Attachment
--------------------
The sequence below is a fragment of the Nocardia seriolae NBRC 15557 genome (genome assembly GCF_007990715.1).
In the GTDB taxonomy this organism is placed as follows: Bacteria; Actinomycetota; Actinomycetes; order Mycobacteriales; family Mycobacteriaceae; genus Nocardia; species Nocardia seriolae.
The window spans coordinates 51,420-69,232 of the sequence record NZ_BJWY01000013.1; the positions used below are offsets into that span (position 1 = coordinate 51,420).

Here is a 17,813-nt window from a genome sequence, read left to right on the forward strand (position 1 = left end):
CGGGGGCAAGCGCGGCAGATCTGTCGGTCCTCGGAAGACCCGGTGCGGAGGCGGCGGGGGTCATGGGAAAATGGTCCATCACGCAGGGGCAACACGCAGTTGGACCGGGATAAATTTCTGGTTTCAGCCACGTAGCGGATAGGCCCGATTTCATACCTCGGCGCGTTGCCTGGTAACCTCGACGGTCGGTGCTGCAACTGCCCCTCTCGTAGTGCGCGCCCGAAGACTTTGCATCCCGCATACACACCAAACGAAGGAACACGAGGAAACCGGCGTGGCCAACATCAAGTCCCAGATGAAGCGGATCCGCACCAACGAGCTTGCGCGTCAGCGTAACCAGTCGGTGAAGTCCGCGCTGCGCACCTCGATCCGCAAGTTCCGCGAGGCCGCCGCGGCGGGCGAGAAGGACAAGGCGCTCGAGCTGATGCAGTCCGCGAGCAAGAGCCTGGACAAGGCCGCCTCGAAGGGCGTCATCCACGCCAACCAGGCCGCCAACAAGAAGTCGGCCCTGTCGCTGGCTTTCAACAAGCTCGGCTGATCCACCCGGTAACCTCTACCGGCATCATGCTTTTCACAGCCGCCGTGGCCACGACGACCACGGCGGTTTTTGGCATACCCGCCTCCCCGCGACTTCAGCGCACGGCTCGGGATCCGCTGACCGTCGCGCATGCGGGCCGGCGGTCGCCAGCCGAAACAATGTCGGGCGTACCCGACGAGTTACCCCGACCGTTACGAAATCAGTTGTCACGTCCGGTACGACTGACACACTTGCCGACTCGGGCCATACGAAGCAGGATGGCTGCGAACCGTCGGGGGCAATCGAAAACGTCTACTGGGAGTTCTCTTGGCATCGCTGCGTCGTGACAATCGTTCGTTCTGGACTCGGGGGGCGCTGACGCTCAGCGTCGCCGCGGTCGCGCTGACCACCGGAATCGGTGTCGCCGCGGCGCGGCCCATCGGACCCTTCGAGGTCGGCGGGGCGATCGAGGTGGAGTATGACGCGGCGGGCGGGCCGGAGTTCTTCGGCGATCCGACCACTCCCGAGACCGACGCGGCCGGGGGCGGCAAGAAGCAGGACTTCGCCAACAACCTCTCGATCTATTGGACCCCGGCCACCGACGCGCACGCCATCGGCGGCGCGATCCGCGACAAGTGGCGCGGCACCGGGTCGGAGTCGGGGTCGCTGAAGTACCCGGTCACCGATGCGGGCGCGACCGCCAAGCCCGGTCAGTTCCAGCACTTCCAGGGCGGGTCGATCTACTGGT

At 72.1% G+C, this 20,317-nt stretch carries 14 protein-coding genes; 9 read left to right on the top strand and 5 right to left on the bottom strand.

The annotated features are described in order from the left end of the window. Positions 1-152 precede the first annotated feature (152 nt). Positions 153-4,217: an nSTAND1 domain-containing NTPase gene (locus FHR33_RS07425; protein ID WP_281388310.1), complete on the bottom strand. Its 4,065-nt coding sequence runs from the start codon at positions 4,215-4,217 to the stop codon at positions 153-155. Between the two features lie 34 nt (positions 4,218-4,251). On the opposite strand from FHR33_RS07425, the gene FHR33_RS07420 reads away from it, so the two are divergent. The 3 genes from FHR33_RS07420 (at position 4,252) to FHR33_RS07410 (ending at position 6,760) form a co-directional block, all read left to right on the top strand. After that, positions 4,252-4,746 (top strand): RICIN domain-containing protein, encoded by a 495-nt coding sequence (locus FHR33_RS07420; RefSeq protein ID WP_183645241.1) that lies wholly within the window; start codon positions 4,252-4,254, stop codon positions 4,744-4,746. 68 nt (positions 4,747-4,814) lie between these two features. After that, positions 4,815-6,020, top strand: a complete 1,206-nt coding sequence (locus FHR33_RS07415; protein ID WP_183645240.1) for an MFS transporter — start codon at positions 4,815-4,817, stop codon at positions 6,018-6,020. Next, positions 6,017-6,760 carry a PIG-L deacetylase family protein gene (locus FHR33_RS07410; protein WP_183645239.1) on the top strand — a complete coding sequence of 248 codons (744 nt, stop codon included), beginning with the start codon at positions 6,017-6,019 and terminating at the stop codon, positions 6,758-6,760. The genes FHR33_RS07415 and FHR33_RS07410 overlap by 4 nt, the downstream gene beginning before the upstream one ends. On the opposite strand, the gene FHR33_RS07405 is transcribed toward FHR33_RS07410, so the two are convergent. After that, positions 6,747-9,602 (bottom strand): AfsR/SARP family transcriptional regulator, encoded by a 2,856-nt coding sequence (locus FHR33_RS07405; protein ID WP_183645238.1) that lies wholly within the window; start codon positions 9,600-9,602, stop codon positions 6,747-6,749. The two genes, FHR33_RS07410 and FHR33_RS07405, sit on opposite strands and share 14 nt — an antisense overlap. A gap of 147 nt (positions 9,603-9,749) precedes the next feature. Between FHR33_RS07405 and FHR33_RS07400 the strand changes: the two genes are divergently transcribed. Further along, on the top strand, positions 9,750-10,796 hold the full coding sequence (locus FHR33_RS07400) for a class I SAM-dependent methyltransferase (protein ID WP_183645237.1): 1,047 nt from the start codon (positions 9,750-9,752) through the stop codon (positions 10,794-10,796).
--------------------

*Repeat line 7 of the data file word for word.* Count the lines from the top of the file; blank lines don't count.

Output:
The annotated features are described in order from the left end of the window. Positions 1-152 precede the first annotated feature (152 nt). Positions 153-4,217: an nSTAND1 domain-containing NTPase gene (locus FHR33_RS07425; protein ID WP_281388310.1), complete on the bottom strand. Its 4,065-nt coding sequence runs from the start codon at positions 4,215-4,217 to the stop codon at positions 153-155. Between the two features lie 34 nt (positions 4,218-4,251). On the opposite strand from FHR33_RS07425, the gene FHR33_RS07420 reads away from it, so the two are divergent. The 3 genes from FHR33_RS07420 (at position 4,252) to FHR33_RS07410 (ending at position 6,760) form a co-directional block, all read left to right on the top strand. After that, positions 4,252-4,746 (top strand): RICIN domain-containing protein, encoded by a 495-nt coding sequence (locus FHR33_RS07420; RefSeq protein ID WP_183645241.1) that lies wholly within the window; start codon positions 4,252-4,254, stop codon positions 4,744-4,746. 68 nt (positions 4,747-4,814) lie between these two features. After that, positions 4,815-6,020, top strand: a complete 1,206-nt coding sequence (locus FHR33_RS07415; protein ID WP_183645240.1) for an MFS transporter — start codon at positions 4,815-4,817, stop codon at positions 6,018-6,020. Next, positions 6,017-6,760 carry a PIG-L deacetylase family protein gene (locus FHR33_RS07410; protein WP_183645239.1) on the top strand — a complete coding sequence of 248 codons (744 nt, stop codon included), beginning with the start codon at positions 6,017-6,019 and terminating at the stop codon, positions 6,758-6,760. The genes FHR33_RS07415 and FHR33_RS07410 overlap by 4 nt, the downstream gene beginning before the upstream one ends. On the opposite strand, the gene FHR33_RS07405 is transcribed toward FHR33_RS07410, so the two are convergent. After that, positions 6,747-9,602 (bottom strand): AfsR/SARP family transcriptional regulator, encoded by a 2,856-nt coding sequence (locus FHR33_RS07405; protein ID WP_183645238.1) that lies wholly within the window; start codon positions 9,600-9,602, stop codon positions 6,747-6,749. The two genes, FHR33_RS07410 and FHR33_RS07405, sit on opposite strands and share 14 nt — an antisense overlap. A gap of 147 nt (positions 9,603-9,749) precedes the next feature. Between FHR33_RS07405 and FHR33_RS07400 the strand changes: the two genes are divergently transcribed. Further along, on the top strand, positions 9,750-10,796 hold the full coding sequence (locus FHR33_RS07400) for a class I SAM-dependent methyltransferase (protein ID WP_183645237.1): 1,047 nt from the start codon (positions 9,750-9,752) through the stop codon (positions 10,794-10,796).